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Elizabeth Warren Files Marijuana Bills For Veterans And Immigrants



Working in the marijuana industry would no longer be a valid reason to block citizenship applications for immigrants or deny government-backed home loans to military veterans under new bills introduced on Wednesday by Sen. Elizabeth Warren (D-MA).

Warren, a 2020 Democratic presidential candidate, is teaming up with Sen. Cory Gardner (R-CO) on the proposals.

The first bill from the bipartisan duo would add an exemption to current immigration policy so that working at a marijuana business in accordance with state law would not be considered grounds to deny naturalization.

In April, U.S. Citizenship and Immigration Services issued a memo clarifying that engaging in cannabis-related activities, even if legal under local policy, means they do not have “good moral character” and are therefore unfit for citizenship.

“No one should have to worry about being denied naturalization for working in their state’s legal cannabis industry,” Warren said in a press release. “Our bipartisan bill would ensure that outdated federal cannabis laws don’t block the pathway to citizenship for those seeking it through naturalization.”

“Under current law, individuals are deemed to lack ‘good moral character’ and denied American citizenship due to their work in the legal cannabis industry in states like Colorado and Massachusetts. This has to stop,” Gardner added. “Currently 95 percent of Americans are living in states with laws allowing some form of cannabis. The dramatically expanded cannabis industry presents real challenges for our nation, and I’m proud to be working with Senator Warren to address these issues.”

The second new bill says that the Department of Veterans Affairs (VA) “may not use the fact that [a veteran’s] income is derived, in whole or in part, from working in the marijuana industry as a factor in determining whether to guarantee, issue, or make a housing loan.”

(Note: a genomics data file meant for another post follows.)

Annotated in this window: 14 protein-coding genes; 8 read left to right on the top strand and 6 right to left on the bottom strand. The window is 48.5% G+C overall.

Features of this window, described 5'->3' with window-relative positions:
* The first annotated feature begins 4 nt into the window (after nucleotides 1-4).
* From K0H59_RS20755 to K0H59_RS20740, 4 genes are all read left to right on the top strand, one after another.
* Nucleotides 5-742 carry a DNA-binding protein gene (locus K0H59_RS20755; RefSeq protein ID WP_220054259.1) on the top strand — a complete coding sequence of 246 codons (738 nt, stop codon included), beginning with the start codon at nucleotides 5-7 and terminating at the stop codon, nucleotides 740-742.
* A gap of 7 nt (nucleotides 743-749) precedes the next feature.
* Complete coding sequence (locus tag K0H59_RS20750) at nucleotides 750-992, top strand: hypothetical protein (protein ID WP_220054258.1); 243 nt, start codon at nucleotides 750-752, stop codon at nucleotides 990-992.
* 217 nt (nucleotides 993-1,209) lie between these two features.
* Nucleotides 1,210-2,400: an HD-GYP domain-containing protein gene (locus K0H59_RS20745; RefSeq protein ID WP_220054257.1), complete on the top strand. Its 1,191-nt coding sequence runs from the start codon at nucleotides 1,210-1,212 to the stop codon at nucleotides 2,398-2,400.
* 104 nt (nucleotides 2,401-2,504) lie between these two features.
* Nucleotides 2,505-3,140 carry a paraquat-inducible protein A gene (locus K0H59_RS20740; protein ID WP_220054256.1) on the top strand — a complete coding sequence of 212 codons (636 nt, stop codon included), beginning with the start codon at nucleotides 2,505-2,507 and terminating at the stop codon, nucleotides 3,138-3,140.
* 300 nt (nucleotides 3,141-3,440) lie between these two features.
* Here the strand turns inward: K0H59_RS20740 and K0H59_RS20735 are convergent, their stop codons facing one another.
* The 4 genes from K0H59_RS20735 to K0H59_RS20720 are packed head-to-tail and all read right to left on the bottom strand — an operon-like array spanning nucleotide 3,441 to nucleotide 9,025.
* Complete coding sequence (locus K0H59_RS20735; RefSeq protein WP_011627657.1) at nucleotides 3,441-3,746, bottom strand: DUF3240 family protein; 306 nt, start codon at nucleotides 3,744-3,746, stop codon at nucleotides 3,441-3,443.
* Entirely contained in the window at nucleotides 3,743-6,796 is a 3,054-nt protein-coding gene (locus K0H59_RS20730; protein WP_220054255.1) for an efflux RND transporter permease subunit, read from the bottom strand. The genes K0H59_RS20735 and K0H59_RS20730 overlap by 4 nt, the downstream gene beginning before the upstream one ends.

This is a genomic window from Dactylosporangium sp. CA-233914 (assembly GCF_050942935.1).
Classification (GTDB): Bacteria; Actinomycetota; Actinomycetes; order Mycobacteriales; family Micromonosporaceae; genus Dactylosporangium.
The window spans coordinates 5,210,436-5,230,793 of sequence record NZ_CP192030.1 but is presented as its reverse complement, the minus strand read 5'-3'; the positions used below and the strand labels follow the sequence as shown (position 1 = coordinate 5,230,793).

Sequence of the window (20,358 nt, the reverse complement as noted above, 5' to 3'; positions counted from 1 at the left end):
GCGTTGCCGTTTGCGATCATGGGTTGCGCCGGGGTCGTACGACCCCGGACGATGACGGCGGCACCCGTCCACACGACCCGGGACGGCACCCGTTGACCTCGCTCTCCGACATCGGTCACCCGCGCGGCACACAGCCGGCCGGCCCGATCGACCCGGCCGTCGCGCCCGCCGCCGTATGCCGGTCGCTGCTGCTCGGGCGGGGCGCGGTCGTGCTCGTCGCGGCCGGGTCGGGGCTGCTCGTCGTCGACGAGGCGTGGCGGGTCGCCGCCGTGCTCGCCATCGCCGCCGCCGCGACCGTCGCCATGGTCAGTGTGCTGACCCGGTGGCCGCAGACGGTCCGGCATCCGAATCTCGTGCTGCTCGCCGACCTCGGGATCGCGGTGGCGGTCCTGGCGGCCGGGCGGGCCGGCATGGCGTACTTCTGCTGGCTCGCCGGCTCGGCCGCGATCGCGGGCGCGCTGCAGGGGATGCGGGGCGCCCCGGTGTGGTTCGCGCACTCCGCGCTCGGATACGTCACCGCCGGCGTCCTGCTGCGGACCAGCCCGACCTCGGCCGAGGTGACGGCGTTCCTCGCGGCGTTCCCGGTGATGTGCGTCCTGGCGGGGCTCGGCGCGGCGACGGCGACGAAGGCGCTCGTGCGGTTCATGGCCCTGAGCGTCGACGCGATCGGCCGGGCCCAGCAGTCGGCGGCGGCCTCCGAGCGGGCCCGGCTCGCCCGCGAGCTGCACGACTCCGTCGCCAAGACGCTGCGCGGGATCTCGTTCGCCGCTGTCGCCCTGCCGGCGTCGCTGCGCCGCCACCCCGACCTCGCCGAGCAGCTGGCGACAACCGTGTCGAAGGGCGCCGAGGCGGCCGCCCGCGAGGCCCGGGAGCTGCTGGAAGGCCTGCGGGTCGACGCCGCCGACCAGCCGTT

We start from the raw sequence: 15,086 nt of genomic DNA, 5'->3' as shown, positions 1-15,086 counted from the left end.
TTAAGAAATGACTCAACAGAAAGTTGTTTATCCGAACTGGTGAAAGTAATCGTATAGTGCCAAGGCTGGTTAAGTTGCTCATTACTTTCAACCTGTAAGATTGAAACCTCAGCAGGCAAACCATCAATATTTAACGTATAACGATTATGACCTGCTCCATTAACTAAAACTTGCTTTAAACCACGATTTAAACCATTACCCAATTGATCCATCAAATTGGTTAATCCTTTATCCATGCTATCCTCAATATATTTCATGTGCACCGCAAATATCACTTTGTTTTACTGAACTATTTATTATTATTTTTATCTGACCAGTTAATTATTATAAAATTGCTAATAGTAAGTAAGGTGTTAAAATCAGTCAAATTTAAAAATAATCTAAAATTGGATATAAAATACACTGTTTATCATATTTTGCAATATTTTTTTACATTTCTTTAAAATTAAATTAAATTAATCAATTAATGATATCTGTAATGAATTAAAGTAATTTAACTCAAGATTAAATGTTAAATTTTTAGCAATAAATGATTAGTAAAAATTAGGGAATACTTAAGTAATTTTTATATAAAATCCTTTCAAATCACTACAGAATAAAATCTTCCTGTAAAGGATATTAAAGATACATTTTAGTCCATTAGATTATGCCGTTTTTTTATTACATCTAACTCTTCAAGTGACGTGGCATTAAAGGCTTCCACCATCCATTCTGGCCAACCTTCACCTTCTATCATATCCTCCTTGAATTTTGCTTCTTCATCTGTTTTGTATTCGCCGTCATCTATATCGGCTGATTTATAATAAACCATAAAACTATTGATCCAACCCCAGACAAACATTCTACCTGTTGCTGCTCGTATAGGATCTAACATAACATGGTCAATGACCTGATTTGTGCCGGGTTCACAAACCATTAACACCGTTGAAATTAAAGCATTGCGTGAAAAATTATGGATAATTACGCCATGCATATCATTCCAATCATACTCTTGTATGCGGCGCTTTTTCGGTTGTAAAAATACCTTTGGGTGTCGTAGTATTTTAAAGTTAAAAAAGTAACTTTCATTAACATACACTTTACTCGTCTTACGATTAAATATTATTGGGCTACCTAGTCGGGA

That would overturn a current VA policy that denies home loan applications to military veterans work at cannabis businesses, even when they are complying with state laws.

The House of Representatives approved an amendment in July to shield veterans who work in the cannabis industry from such punishment, but it was dropped in negotiations with the Senate on a large-scale military bill last week.

“Veterans have sacrificed so much for this country, but our outdated federal marijuana laws prevent many veterans from getting the loans they need to buy homes,” Warren said. “Our bipartisan bill would ensure that veterans who work in their state’s legal cannabis industry can access VA home loans and realize the dream of homeownership.”

“The citizens of Colorado led the nation in adopting a new approach to cannabis, and our state’s veterans have fought for our country all over the world. It’s disgraceful that a veteran can be denied a benefit they earned serving our country because they have a job in a legitimate cannabis business,” said Gardner. “Unfortunately this isn’t the only policy failure due to conflicting state and federal marijuana laws. This is another example in the long list of reasons to pass the STATES Act, which Senator Warren and I introduced to respect the will of the people and take the states’ rights approach to legal cannabis.”